- Hypergroup: An algebraic structure, like arithmetic, is a set of well-defined operations (addition, subtraction, multiplication, division) mapping inputs to outputs over a domain of elements (the real numbers). A hyperstructure is an algebraic structure including an operation that maps a single input to multiple outputs - the simplest example is the square root, which maps a positive number like 4 to both positive and negative 2. A hypergroup is a hyperstructure with an operation that takes a pair of input elements, and, depending on which pair, can output every element or combination of elements in its domain... but also preserves association (1 + 2 + 3 = 6 whether you start by adding 1 + 2 or 2 + 3) and reproduction (if either input is "the entire domain", then the output will still be the entire domain). It's a decent indication of how abstract a hypergroup is that it takes at least three to five sub-definitions to make it remotely understandable.
- Isomorphic: Isomorphism describes whether all the attributes of one structure can be mapped to properties of another structure. The structures usually have to be of the same type; it is unclear how a hypergroup would map to a "conjection".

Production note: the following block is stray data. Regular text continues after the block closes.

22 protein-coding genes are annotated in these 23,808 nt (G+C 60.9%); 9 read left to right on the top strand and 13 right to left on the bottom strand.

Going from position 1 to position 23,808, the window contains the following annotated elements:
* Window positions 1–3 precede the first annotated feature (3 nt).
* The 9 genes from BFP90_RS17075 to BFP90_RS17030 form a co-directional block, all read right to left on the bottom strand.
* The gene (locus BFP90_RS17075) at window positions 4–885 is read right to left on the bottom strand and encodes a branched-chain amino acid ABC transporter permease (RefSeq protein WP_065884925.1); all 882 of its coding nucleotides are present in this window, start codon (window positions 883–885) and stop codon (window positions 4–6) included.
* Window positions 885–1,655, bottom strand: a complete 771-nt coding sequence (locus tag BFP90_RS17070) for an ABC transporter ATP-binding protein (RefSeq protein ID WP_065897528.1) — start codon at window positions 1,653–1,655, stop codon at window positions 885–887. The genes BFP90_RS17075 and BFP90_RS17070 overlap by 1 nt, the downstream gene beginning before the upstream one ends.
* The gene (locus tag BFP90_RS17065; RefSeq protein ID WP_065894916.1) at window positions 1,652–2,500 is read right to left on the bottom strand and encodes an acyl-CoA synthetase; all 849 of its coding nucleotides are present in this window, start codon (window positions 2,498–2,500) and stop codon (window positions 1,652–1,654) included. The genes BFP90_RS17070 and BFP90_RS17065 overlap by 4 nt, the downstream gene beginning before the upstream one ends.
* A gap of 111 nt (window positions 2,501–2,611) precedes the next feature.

- Gödel-Klein: Kurt Gödel was a 20th-century mathematician who studied logic and philosophy (he's most well known for Gödel's incompleteness theorems) and Felix Klein was a 19th century mathematician who studied group theory and geometry; the two probably never collaborated.
- Meta-algebra: Not a real term, though derived from the real term Metamathematics.
- ϵ<0: Another joke term. In analysis, ϵ is usually defined to be an arbitrarily small positive number.
- quasimonoid: A malamanteau, combining the prefix "quasi" (meaning "partially" or "seemingly") and "monoid" (an object from group theory) and is probably meant to evoke the character Quasimodo from The Hunchback of Notre-Dame (although quasimonoids are a type of algebraic object, namely a non-associative monoid)
- Sondheim Calculus: This refers to Stephen Sondheim, one of the most successful composers and lyricists of American musical theatre -- the producer of his musical "Into the Woods" once remarked that "Singing Stephen Sondheim is like calculus for singers and actors."
- conjection: This may combine conjecture and conjunction, or be a joke on pros and cons plus projection.
Finally she asks whether the problem statement is ill-formed; considering that it's mostly gibberish, this may be true.